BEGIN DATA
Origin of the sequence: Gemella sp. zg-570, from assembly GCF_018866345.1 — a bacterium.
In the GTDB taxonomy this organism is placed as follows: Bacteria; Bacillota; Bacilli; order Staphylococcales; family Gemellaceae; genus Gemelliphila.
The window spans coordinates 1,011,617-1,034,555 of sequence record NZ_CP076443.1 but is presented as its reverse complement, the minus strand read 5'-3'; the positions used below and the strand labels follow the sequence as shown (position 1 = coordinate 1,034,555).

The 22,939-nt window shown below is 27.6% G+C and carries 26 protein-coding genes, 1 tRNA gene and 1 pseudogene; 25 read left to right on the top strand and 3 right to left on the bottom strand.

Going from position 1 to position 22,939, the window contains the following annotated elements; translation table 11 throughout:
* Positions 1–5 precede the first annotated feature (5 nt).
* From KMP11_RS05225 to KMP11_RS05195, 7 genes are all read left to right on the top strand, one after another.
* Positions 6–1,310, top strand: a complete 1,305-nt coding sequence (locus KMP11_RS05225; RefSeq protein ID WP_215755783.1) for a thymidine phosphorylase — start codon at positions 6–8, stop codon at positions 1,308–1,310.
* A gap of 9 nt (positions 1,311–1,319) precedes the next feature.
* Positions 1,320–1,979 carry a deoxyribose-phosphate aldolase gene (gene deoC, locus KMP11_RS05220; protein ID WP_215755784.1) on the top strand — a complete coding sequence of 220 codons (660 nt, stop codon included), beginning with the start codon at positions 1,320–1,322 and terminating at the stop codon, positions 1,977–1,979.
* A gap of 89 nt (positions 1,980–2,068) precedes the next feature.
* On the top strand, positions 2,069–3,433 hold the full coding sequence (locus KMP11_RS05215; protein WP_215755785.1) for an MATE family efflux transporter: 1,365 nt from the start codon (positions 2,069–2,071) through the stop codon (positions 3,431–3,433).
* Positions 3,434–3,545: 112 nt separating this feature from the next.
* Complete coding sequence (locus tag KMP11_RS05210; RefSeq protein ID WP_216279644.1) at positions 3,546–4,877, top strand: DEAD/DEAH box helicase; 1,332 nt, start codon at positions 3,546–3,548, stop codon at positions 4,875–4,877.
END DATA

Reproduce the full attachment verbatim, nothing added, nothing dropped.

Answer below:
Origin of the sequence: Gemella sp. zg-570, from assembly GCF_018866345.1 — a bacterium.
In the GTDB taxonomy this organism is placed as follows: Bacteria; Bacillota; Bacilli; order Staphylococcales; family Gemellaceae; genus Gemelliphila.
The window spans coordinates 1,011,617-1,034,555 of sequence record NZ_CP076443.1 but is presented as its reverse complement, the minus strand read 5'-3'; the positions used below and the strand labels follow the sequence as shown (position 1 = coordinate 1,034,555).

The 22,939-nt window shown below is 27.6% G+C and carries 26 protein-coding genes, 1 tRNA gene and 1 pseudogene; 25 read left to right on the top strand and 3 right to left on the bottom strand.

Going from position 1 to position 22,939, the window contains the following annotated elements; translation table 11 throughout:
* Positions 1–5 precede the first annotated feature (5 nt).
* From KMP11_RS05225 to KMP11_RS05195, 7 genes are all read left to right on the top strand, one after another.
* Positions 6–1,310, top strand: a complete 1,305-nt coding sequence (locus KMP11_RS05225; RefSeq protein ID WP_215755783.1) for a thymidine phosphorylase — start codon at positions 6–8, stop codon at positions 1,308–1,310.
* A gap of 9 nt (positions 1,311–1,319) precedes the next feature.
* Positions 1,320–1,979 carry a deoxyribose-phosphate aldolase gene (gene deoC, locus KMP11_RS05220; protein ID WP_215755784.1) on the top strand — a complete coding sequence of 220 codons (660 nt, stop codon included), beginning with the start codon at positions 1,320–1,322 and terminating at the stop codon, positions 1,977–1,979.
* A gap of 89 nt (positions 1,980–2,068) precedes the next feature.
* On the top strand, positions 2,069–3,433 hold the full coding sequence (locus KMP11_RS05215; protein WP_215755785.1) for an MATE family efflux transporter: 1,365 nt from the start codon (positions 2,069–2,071) through the stop codon (positions 3,431–3,433).
* Positions 3,434–3,545: 112 nt separating this feature from the next.
* Complete coding sequence (locus tag KMP11_RS05210; RefSeq protein ID WP_216279644.1) at positions 3,546–4,877, top strand: DEAD/DEAH box helicase; 1,332 nt, start codon at positions 3,546–3,548, stop codon at positions 4,875–4,877.